Vladimir Miladinović

The artist Vladimir Miladinović addresses historical memory as it is presented in contemporary media and narratives, questioning our picture of the past. He looks critically at how post-war discourse informs public spaces and collective remembering.

Vladimir Miladinović (b. 1981 in Belgrade/RS) explores the politics of remembering, media manipulation, and the creation and reinterpretation of history. His work engages with war and post-war trauma, looking at the media, forensics, political and ethical identification, and the presentation of war crimes, as well as addressing current transitional ideologies of denial and erasure. Miladinović questions how media and institutions in the post-war societies create public spaces, consequently shaping collective memory. He uses art as a forum to offer a counter-public sphere that raises questions about war, media propaganda, the manipulation of narratives, historical responsibility and intellectual engagement. Vladimir Miladinović was the laureate of the 53rd October Salon Award in Belgrade/RS and has exhibited widely across Europe, at the SMBA – Stedelijk Museum Bureau (Amsterdam/NL), Artium – Basque Museum Centre of Contemporary Art (Vitoria/ES), Münchner Stadtmuseum (Munich/DE), Salzburger Künstverein (Salzburg/AT), FreiraumQ21 – Museumsquartier (Vienna/AT), and CACT Thessaloniki Center Of Contemporary Art (Thessaloniki/GR).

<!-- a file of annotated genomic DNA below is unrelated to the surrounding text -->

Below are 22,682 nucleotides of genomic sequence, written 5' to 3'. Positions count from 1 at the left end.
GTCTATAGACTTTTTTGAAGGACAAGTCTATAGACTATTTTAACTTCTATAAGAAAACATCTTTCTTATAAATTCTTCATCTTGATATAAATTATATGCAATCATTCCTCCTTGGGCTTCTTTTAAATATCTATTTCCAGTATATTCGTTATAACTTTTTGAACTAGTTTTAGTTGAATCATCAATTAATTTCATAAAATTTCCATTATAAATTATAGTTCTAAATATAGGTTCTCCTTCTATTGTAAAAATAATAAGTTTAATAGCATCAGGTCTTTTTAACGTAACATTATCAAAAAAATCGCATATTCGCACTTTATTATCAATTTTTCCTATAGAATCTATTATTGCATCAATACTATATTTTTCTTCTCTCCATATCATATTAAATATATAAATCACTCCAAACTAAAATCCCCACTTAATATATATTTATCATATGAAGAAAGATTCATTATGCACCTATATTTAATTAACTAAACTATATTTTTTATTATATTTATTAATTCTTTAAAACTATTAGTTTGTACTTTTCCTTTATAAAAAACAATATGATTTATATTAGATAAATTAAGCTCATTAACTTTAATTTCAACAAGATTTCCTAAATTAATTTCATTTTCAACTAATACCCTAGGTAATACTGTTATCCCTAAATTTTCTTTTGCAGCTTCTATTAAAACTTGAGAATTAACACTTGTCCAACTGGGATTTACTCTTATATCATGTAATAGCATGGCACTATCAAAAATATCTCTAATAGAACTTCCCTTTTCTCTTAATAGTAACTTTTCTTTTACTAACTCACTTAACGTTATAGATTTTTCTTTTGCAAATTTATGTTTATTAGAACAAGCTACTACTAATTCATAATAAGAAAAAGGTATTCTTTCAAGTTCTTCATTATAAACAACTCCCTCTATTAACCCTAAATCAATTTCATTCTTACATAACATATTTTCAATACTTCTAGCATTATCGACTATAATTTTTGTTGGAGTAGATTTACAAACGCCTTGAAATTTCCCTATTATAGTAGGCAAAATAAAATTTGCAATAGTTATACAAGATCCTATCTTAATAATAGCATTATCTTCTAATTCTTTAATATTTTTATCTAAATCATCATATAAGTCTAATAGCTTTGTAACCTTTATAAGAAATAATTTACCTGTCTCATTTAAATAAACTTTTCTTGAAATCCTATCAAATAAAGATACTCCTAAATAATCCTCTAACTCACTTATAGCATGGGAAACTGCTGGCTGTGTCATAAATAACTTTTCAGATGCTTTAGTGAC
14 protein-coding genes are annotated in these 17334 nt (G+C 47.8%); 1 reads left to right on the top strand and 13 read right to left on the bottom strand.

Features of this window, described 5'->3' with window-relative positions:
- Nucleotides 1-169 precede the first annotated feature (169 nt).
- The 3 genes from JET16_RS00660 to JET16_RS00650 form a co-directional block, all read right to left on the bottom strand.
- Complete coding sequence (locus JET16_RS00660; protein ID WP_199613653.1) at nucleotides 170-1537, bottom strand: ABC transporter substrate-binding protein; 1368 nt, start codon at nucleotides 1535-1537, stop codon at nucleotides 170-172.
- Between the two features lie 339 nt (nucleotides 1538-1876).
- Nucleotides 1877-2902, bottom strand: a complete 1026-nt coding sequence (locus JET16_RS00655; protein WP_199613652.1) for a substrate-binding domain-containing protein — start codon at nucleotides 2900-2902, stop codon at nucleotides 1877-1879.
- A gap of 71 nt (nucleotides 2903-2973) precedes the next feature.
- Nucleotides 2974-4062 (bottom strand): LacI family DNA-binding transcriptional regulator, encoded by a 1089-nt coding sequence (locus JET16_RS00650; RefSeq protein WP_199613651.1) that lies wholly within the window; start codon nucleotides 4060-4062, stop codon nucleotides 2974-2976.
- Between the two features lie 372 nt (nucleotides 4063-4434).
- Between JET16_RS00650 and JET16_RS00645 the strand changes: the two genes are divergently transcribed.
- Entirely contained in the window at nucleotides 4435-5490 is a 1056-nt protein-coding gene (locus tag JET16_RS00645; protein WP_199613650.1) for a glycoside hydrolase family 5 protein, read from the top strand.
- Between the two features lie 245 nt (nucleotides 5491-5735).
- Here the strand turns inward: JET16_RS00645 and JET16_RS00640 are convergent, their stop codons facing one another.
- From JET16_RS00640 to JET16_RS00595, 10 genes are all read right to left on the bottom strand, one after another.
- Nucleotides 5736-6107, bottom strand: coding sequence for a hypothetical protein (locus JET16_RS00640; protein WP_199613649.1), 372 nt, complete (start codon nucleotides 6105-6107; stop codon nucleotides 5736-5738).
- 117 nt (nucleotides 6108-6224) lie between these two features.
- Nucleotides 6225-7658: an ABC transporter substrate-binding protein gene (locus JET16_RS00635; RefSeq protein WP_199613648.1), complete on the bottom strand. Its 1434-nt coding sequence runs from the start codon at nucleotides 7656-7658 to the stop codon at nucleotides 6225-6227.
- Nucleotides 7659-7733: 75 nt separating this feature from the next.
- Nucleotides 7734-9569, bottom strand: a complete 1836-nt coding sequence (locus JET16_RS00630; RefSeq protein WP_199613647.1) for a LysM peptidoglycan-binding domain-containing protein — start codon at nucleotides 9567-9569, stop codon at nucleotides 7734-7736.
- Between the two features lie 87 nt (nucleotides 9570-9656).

The following artwork will be shown as part of the EVROVIZION.CROSSING STORIES AND SPACES project:

Disturbed Soil, charcoal drawing on paper, framed, 162 x 232 cm, Belgrade/RS, 2021.
© Vladimir Miladinović

In his work Miladinović deals with war and post-war trauma. The Disturbed Soil series includes large-format charcoal drawings that at first glance only show natural landscapes – forests, mountains, meadows and rivers. The archive numbers and the aesthetics of the black-and-white photography, however, indicate that there is a story hidden behind each quiet landscape image.

The drawings are based on photographs of crime scenes that the artist has “translated,” copying and enlarging archived evidence photographs taken by forensic investigators at the International Criminal Tribunal for the Former Yugoslavia (ICTY).

With this, Miladinović raises the evidence – a small photo – to an artistic level and gives the history of the places depicted a meaning that goes beyond the archival. The pictures show no victims, no perpetrators and no deeds – just the locations where the crimes took place. Miladenović’s drawings demonstrate that these non-visible crimes are still among us, in our living environments, with uncanny effect.

Miladinović addresses the history of his country, and, like a surgeon, cuts through the surfaces and reveals the invisible.

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